Like Rajinder Johar who has been paralyzed neck down and bedridden for the last 20 years. Writing about him, Kumud Mohan has said that Johar, along with his supportive family, founded the Family of Disabled which has so far helped get employment for 275 people with disabilities. She has said that with his mental skills intact, and his abilities with the computer — Manju has been communicating with the world on his blog by using the sip-n-puff mouth control device — the paralyzed techie had a brighter future.
Then there are letters of heartfelt empathy. Biplab, an Indian based in Houston, has written to give his own story. ‘‘I can relate to him. I am also a techie and I had a bad car accident three months ago.’’ He, too, had spinal injury — ‘‘but nothing compared to Manju’s’’ — and after being hospitalised for two months is now in rehab. ‘‘It’s time for positive action,’’ said Biplab.
Yes, it will require a lot of positive action for Manju’s rehabilitation. Doctors that TOI spoke to say that his best bet is a sophisticated wheelchair, which will have to be imported, and on which he can be strapped. A portable ventilator would help him with mobility. They spoke of many other sophisticated gadgets with which Manju can operate a computer — like sip-n-puff — and possibly carry out small things of life like ringing a bell or switching off the light.
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All of this will require money. Manju will also require a lot of compassion and understanding. Who will provide it? A number of readers have written in to express their appreciation for the US and its people who, despite having no legal requirement to help him, kept him for five long years. ‘‘Which other country would support an immigrant for five years?’’ asked Atul. ‘‘Now it is the turn of the Indian government and its people to help Manju,’’ said Naveen.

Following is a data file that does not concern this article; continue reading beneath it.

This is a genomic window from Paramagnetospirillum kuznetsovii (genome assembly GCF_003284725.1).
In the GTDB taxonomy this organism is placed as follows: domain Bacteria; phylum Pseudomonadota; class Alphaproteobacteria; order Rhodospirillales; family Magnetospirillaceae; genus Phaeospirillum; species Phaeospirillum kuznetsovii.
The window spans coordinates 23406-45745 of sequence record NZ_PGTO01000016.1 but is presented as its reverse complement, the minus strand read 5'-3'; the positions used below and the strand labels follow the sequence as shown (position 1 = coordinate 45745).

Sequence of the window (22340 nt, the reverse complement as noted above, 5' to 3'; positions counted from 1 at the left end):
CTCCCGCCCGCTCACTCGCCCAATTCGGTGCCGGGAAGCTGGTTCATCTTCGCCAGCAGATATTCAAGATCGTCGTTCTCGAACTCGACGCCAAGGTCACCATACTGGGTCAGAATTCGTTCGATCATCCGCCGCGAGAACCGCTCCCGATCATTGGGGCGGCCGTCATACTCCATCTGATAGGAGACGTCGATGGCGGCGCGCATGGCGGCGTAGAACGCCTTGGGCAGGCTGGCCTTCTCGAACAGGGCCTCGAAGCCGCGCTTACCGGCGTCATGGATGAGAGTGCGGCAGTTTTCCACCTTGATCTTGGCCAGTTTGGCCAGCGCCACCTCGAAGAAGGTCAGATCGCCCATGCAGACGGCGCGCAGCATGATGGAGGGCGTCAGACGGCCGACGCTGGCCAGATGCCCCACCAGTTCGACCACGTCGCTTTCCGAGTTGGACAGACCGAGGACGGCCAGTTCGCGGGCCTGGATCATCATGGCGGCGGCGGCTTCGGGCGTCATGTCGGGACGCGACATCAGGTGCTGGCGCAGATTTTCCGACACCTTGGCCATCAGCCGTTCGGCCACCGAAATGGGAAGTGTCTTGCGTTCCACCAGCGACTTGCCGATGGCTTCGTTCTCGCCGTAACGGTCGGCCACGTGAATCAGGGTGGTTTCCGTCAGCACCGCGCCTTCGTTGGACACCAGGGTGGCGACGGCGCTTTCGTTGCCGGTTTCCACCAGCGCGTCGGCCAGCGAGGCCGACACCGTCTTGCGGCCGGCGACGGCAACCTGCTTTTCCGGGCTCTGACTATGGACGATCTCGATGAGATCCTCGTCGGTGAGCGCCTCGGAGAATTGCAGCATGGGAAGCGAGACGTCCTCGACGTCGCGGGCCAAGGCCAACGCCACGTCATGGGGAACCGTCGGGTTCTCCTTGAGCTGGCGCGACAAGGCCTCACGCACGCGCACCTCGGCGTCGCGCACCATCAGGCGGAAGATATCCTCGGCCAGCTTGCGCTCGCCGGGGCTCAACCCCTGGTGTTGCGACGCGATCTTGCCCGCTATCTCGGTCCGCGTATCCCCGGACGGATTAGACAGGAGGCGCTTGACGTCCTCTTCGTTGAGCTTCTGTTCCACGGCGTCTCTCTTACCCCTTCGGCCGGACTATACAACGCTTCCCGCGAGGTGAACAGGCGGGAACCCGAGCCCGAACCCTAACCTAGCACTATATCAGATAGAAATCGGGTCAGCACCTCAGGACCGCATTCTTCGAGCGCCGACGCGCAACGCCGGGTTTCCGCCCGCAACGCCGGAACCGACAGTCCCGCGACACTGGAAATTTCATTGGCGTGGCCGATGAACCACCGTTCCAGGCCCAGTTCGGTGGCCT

With this outpouring of concern, Manju’s life could be set for yet another dramatic turn. One in which the despairing techie is touched with some hope. Perhaps the touch he would be seeking the most would be that of his mother’s on his forehead.
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Want to aid Manjunath?
Numerous readers have written in to offer help for Manjunath while urging The Times of India to set up a fund for the helpless techie where they can send in money. In response to their request, the TOI has set up a fund for Manju. Readers who wish to send in contributions may write out a cheque in favour of ‘Times Foundation’. They should also send in a covering letter with ‘Manjunath’ written in the subject line. We will ensure that every rupee is used in Manju’s best interest.

Now, this is a thought experiment. How many cheques would have swarmed in had the victim been a Bihari unemployed who had come Delhi in search of a job and got hit by Blueline? In fact, the question does not arise as TOI would not have posted such a gloomy story on its frontpage. Migrant labour death is seventh page news on the sidelines. As story after story come in the papers and the television, I am more and more disturbed by this trend where only the Middle Class matters. The NDTV has started a Save the Tiger campaign. It has collected lacs of signatures. It is the very same people who would want a piece of the choicest real estate when NDTV and TOI gives a advert of a new housing colony. Housing colony that rise up in tiger territory.